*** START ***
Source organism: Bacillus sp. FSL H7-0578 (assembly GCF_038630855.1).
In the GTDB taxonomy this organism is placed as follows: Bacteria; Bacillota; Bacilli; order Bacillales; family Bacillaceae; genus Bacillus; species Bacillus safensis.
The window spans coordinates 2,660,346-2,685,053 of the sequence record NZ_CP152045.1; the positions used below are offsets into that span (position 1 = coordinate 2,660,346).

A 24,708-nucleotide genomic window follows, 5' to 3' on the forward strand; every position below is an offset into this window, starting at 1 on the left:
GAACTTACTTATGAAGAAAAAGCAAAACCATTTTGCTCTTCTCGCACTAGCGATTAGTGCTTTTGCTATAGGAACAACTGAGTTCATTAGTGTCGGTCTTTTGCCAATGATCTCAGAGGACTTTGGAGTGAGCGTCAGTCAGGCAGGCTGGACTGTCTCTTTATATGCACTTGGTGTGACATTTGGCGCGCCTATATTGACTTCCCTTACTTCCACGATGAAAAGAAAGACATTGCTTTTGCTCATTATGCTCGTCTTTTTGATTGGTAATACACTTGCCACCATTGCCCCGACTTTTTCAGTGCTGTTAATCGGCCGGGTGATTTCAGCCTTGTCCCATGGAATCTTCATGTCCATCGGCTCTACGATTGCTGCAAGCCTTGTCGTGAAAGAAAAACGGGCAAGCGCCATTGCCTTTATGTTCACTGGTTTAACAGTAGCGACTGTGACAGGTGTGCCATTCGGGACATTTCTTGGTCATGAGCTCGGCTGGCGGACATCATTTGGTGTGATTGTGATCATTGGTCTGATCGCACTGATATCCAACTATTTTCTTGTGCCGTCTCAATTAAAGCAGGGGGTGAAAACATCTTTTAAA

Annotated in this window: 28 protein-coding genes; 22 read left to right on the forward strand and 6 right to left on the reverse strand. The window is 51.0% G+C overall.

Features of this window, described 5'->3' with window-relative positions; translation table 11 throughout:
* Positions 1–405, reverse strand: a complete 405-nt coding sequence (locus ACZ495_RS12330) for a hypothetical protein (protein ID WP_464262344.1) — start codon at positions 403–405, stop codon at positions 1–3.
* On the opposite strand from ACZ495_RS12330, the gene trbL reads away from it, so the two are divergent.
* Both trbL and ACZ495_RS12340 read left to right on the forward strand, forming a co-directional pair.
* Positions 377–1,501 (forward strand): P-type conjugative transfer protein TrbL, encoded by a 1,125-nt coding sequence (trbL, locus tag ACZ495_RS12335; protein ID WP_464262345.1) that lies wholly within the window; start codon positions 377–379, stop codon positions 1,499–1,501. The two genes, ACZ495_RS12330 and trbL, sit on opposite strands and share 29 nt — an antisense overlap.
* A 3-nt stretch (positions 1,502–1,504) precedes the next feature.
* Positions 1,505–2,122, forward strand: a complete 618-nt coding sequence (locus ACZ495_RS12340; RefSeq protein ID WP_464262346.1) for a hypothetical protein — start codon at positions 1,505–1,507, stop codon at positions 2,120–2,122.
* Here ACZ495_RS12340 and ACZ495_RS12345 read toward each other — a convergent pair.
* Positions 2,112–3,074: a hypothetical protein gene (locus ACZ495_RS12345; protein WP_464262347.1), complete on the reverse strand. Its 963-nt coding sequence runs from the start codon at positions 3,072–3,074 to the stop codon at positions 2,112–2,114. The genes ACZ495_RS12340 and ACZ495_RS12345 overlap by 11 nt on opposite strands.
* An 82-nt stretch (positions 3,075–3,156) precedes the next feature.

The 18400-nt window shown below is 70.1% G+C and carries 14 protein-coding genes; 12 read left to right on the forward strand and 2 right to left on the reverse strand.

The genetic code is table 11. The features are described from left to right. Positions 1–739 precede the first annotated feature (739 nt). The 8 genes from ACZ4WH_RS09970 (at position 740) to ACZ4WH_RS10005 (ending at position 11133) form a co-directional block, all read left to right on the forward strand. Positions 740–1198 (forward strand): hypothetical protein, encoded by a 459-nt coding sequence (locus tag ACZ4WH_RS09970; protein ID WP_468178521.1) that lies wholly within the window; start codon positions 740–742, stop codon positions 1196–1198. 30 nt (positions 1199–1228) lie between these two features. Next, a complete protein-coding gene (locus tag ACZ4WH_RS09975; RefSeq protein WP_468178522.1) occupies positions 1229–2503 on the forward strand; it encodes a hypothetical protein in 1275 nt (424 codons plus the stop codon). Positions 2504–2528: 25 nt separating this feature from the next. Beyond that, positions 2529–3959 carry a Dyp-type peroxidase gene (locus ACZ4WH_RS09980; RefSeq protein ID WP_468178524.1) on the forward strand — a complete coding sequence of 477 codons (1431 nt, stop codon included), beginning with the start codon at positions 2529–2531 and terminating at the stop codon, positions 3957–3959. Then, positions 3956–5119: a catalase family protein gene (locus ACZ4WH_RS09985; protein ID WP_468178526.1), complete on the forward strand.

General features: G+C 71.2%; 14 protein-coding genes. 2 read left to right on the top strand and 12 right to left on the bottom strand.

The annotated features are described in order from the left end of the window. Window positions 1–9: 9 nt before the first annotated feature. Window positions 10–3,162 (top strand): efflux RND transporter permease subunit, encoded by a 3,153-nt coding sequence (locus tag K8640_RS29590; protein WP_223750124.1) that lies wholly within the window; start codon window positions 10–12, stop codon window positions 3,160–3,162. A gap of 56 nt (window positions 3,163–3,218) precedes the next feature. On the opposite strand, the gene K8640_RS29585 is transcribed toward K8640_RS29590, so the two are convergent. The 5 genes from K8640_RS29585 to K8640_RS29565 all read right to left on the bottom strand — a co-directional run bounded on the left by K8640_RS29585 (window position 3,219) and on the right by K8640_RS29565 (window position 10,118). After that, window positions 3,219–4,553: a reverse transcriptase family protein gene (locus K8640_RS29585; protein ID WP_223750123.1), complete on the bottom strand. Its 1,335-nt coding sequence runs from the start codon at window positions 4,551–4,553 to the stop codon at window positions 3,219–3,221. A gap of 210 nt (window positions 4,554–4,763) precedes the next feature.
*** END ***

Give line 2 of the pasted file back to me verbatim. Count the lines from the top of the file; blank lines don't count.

In the GTDB taxonomy this organism is placed as follows: Bacteria; Bacillota; Bacilli; order Bacillales; family Bacillaceae; genus Bacillus; species Bacillus safensis.